In later eras, such as World War I, the fighter pilots fought only against other fighter pilots. There was no sport in mowing down troops on the ground. They wanted to hunt down and defeat men of similar station: the pilots of other nations. To defeat adversaries who are similarly trained. Choose your adversary and let the showdown begin.

Slowly we approached the hostile squadron. It could not escape us. We had intercepted it, for we were between the Front and our opponents. If they wished to go back they had to pass us. We counted the hostile machines. They were seven in number. We were only five. In a few seconds the dance would begin…
I did not reflect very long but took my aim and shot. He also fired and so did I, and both of us missed our aim. A struggle began…
Apparently he was no beginner, for he knew exactly that his last hour had arrived at the moment when I got at the back of him.
My Englishman twisted and turned, going criss-cross. I did not think for a moment that the hostile squadron contained other Englishmen who conceivably might come to the aid of their comrade. I was animated by a single thought: "The man in front of me must come down, whatever happens."

Von Richthofen, Manfred (1917)
Der Rote Kampfflieger (The Red Battle Flyer)


My skill against your skill. My courage against your courage. My strength against your strength. My will against your will.

The excerpt from the Taiheiki reminds me very much of a cool scene from the recent movie Predators (2010). Hanzo, the Yakuza enforcer, decides to deal with their pursuing Predator. He knows the Predator will not stop hunting them. It is time to make a stand. In the grandest traditions of the samurai, a showdown, a duel to the death. To decide things with one throw of the dice. The scene is tragic but heroic, giving a distinctly Japanese feel to the scene*. Hanzo sacrifices himself to give the others a chance to escape. He knows he may not make it out alive but he will make sure the Predator does not either. He has chosen his adversary. It is time to decide it, man to man. He takes care of the Predator. But the Predator also takes care of him. Ai-uchi; double kill. Very cool! The best scene in the entire movie.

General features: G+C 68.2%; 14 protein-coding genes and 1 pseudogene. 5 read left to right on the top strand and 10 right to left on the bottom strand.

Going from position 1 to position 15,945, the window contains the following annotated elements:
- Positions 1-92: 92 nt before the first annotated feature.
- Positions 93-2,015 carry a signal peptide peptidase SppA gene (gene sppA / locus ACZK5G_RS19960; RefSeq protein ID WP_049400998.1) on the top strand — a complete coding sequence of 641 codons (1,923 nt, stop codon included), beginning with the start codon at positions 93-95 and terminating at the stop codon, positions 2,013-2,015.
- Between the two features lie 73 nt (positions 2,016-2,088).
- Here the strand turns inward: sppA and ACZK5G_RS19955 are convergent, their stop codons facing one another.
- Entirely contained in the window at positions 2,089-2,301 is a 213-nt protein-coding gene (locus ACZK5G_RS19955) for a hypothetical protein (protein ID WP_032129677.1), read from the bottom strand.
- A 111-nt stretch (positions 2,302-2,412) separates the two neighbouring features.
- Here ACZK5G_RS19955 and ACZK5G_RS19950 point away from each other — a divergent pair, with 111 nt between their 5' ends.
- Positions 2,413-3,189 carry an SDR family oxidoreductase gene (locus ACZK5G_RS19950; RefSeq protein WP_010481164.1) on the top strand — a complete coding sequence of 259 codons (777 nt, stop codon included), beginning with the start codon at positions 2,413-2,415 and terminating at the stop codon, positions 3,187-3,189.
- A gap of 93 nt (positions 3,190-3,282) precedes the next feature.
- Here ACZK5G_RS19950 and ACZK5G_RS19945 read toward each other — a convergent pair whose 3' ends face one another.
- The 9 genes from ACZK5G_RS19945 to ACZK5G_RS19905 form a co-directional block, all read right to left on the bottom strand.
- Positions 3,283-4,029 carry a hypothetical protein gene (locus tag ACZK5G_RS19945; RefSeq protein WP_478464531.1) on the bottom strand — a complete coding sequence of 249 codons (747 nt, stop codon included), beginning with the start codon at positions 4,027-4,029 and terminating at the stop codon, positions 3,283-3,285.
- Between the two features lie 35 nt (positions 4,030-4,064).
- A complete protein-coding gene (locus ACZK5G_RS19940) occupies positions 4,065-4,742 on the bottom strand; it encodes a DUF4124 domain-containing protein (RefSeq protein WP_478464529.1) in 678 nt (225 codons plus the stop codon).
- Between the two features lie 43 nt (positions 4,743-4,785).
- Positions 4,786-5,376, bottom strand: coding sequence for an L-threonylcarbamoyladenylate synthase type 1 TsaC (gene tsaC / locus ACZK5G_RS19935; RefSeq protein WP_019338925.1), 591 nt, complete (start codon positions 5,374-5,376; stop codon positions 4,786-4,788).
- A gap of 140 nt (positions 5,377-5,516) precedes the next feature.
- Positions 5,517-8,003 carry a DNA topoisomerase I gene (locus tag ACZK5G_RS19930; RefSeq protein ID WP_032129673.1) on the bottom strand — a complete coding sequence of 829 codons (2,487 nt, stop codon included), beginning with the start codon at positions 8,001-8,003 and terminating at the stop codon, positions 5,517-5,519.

*Actually, the actor Louis Ozawa Changchien, a Japanese American, asked and received permission to have his kendo teacher (an 8th dan) choreograph the fight scene. Louis Ozawa had been studying kendo since he was 5 years old. Read the interview. It is a great fight scene. Not the jumping and continuous slashing of a Kill Bill-style of kung fu swordfighting, but Japanese-style one-cut philosophy. Decisive.

Watch the video clip here: Hanzo vs The Predator






Hanzo

Finally, in samurai times, one wanted to make a mark, to distinguish oneself in the eyes of his peers and also his adversaries. With great challenges (i.e., bringing down a great adversary), come great rewards: great acclaim, great fame. They wanted their deeds and their courage to be remembered and recorded for history.

According to what one of the elders said, taking an enemy on the battlefield is like a hawk taking a bird. Even though it enters into the midst of a thousand of them, it gives no attention to any bird other than the one that it has first marked.

Moreover, what is called a ‘tezuke no kubi’ is a head that one has taken after having made the declaration, “I will take that warrior wearing such and such armor.”

Yamamoto, Tsunetomo (1716)
Hagakure
Chapter 10


Showdown at Uchino. Gunfight at the O.K. Corral. Choose your adversary. Mano a mano. There can be only one…


 Mr. Tong can be contacted via email at: doug@dragonfencing.com